At Homewood, a 2,300-strong comprehensive, where 69 per cent of pupils gain five good GCSEs (39 per cent including English and maths), inclusion works by mix and match. "We enter students by age not stage," says Mr Macalister, pointing to the school's ever-rising exam results, the six students entering the sixth form this year with 14 GCSEs and seven Year 12s who have completed Open University foundation years. It works for everyone, he believes. For instance, of the school's 15 history AS students, eleven are still in Year 11. Termly projects culminate in problem-solving and presentation days where everyone can shine, while also matching the OCR exam board's key skills criteria.

At Burlington, Ms Mackey works with staff on building extension into every lesson, either by encouraging children to choose activities on a level that matches their subject understanding or by getting them to select demanding puzzles and open-ended projects from the "spread your wings box", if they have whizzed through lessons. "It's not just more work," he says. "That can seem like a punishment for doing well."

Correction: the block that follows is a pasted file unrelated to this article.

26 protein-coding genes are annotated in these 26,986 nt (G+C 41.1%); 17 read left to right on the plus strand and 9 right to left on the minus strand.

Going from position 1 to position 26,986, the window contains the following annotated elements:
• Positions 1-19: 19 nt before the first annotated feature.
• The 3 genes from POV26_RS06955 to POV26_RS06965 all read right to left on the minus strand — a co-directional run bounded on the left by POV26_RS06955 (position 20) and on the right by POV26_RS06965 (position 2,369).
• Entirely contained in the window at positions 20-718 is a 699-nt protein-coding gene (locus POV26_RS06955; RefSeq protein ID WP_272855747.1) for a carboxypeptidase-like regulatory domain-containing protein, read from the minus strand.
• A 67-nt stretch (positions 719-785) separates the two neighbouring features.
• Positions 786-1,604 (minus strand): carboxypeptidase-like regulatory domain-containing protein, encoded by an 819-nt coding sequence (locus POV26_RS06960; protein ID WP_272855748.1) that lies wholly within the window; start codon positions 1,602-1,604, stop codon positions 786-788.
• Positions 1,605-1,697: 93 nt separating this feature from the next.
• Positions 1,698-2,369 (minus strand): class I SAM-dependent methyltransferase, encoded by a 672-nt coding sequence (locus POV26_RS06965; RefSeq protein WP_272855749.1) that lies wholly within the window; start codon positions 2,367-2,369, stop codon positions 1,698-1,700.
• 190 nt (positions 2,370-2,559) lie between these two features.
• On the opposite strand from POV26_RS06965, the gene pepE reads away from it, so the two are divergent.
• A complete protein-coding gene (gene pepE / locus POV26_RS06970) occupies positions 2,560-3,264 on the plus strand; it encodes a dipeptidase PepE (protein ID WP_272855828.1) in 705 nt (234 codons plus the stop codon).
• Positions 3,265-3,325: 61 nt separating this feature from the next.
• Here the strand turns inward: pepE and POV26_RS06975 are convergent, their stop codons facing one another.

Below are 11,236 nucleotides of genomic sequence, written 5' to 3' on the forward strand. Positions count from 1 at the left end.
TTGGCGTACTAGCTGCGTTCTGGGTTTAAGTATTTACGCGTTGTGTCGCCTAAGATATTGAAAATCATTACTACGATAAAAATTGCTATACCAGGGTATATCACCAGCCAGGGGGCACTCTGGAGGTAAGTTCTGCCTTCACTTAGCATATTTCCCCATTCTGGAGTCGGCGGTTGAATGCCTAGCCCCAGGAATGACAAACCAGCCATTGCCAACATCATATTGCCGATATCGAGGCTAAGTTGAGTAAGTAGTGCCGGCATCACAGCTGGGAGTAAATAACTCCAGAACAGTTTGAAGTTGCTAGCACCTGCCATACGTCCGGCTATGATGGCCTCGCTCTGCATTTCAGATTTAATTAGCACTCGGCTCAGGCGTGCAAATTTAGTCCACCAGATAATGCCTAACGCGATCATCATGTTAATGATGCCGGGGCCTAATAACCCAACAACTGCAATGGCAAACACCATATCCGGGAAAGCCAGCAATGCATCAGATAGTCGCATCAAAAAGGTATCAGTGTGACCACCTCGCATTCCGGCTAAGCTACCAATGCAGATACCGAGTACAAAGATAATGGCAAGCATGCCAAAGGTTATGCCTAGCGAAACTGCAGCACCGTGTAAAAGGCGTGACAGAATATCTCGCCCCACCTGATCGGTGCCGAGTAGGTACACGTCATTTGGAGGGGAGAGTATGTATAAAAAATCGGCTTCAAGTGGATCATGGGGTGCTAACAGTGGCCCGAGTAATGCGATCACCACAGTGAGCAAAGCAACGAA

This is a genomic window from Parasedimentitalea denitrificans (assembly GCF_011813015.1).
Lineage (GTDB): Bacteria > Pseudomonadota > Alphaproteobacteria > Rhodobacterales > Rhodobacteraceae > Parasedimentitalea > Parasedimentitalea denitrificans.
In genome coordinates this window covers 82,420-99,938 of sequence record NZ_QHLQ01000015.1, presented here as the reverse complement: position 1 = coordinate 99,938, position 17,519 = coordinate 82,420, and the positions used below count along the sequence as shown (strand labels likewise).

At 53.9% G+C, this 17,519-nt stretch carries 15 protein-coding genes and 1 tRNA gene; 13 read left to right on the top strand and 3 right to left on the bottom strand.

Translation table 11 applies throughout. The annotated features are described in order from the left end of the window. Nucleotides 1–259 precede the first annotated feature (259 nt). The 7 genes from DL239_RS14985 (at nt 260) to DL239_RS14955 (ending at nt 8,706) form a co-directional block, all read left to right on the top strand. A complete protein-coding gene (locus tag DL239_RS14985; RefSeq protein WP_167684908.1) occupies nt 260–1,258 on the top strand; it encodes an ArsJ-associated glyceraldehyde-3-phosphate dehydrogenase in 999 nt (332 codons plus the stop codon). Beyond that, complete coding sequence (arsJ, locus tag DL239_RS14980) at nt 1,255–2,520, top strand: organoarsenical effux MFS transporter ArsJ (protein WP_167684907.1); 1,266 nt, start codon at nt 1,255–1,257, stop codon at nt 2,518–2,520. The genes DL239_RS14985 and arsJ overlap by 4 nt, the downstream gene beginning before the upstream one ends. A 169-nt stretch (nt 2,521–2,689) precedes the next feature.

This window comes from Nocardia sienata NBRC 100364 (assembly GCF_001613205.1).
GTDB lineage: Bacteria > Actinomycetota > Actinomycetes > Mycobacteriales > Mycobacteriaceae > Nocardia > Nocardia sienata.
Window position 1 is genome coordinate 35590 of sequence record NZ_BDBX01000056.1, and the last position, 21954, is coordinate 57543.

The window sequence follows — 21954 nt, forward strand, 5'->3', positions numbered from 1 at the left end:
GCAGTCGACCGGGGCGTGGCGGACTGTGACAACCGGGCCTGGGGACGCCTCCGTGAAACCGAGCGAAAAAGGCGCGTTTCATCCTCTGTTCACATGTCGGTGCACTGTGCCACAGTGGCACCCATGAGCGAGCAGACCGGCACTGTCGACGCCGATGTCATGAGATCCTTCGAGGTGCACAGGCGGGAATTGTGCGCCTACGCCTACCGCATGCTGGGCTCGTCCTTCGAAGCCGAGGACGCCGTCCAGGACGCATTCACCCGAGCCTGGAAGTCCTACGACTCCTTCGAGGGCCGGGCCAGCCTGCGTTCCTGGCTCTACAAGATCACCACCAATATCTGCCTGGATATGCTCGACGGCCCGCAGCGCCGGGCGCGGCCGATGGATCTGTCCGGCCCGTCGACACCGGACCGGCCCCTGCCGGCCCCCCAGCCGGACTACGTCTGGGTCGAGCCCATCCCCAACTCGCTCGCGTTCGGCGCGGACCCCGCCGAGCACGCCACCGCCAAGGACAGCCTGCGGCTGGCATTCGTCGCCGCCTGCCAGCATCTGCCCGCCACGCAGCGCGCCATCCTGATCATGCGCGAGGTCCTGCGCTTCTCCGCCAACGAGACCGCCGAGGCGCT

Burlington focuses on creativity, running puzzle days, maths and science weeks and weekly creative afternoons where all pupils choose from 15 teacher-led activities, from a magic club to podcasting. A reading circle and debating society are as popular as the usual sports and drama activities. "The whole school benefits from enrichment," says acting head Matt Blow. "You keep it fresh," adds Ms Mackey. "It works for all the children, but the gifted and talented take it to a higher level."